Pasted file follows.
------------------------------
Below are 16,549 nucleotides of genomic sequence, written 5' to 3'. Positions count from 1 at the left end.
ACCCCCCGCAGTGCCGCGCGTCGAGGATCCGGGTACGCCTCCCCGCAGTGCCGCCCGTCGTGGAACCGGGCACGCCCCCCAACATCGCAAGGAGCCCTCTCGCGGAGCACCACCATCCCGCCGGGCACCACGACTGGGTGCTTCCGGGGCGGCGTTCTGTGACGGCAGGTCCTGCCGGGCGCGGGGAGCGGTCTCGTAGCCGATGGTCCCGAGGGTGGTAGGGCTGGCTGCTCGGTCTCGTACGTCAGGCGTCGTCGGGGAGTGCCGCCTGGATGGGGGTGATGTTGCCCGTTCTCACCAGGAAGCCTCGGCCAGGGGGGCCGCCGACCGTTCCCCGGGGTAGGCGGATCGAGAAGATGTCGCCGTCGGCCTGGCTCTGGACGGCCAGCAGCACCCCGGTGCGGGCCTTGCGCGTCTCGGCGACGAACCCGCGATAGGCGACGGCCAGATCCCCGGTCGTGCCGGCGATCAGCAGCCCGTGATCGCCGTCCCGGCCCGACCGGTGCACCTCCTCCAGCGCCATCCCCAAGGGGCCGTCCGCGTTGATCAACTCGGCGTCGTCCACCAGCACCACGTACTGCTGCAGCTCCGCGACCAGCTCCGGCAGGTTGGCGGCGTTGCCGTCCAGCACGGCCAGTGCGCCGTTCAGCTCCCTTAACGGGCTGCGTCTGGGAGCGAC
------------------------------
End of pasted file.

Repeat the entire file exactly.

Below are 16,549 nucleotides of genomic sequence, written 5' to 3'. Positions count from 1 at the left end.
ACCCCCCGCAGTGCCGCGCGTCGAGGATCCGGGTACGCCTCCCCGCAGTGCCGCCCGTCGTGGAACCGGGCACGCCCCCCAACATCGCAAGGAGCCCTCTCGCGGAGCACCACCATCCCGCCGGGCACCACGACTGGGTGCTTCCGGGGCGGCGTTCTGTGACGGCAGGTCCTGCCGGGCGCGGGGAGCGGTCTCGTAGCCGATGGTCCCGAGGGTGGTAGGGCTGGCTGCTCGGTCTCGTACGTCAGGCGTCGTCGGGGAGTGCCGCCTGGATGGGGGTGATGTTGCCCGTTCTCACCAGGAAGCCTCGGCCAGGGGGGCCGCCGACCGTTCCCCGGGGTAGGCGGATCGAGAAGATGTCGCCGTCGGCCTGGCTCTGGACGGCCAGCAGCACCCCGGTGCGGGCCTTGCGCGTCTCGGCGACGAACCCGCGATAGGCGACGGCCAGATCCCCGGTCGTGCCGGCGATCAGCAGCCCGTGATCGCCGTCCCGGCCCGACCGGTGCACCTCCTCCAGCGCCATCCCCAAGGGGCCGTCCGCGTTGATCAACTCGGCGTCGTCCACCAGCACCACGTACTGCTGCAGCTCCGCGACCAGCTCCGGCAGGTTGGCGGCGTTGCCGTCCAGCACGGCCAGTGCGCCGTTCAGCTCCCTTAACGGGCTGCGTCTGGGAGCGAC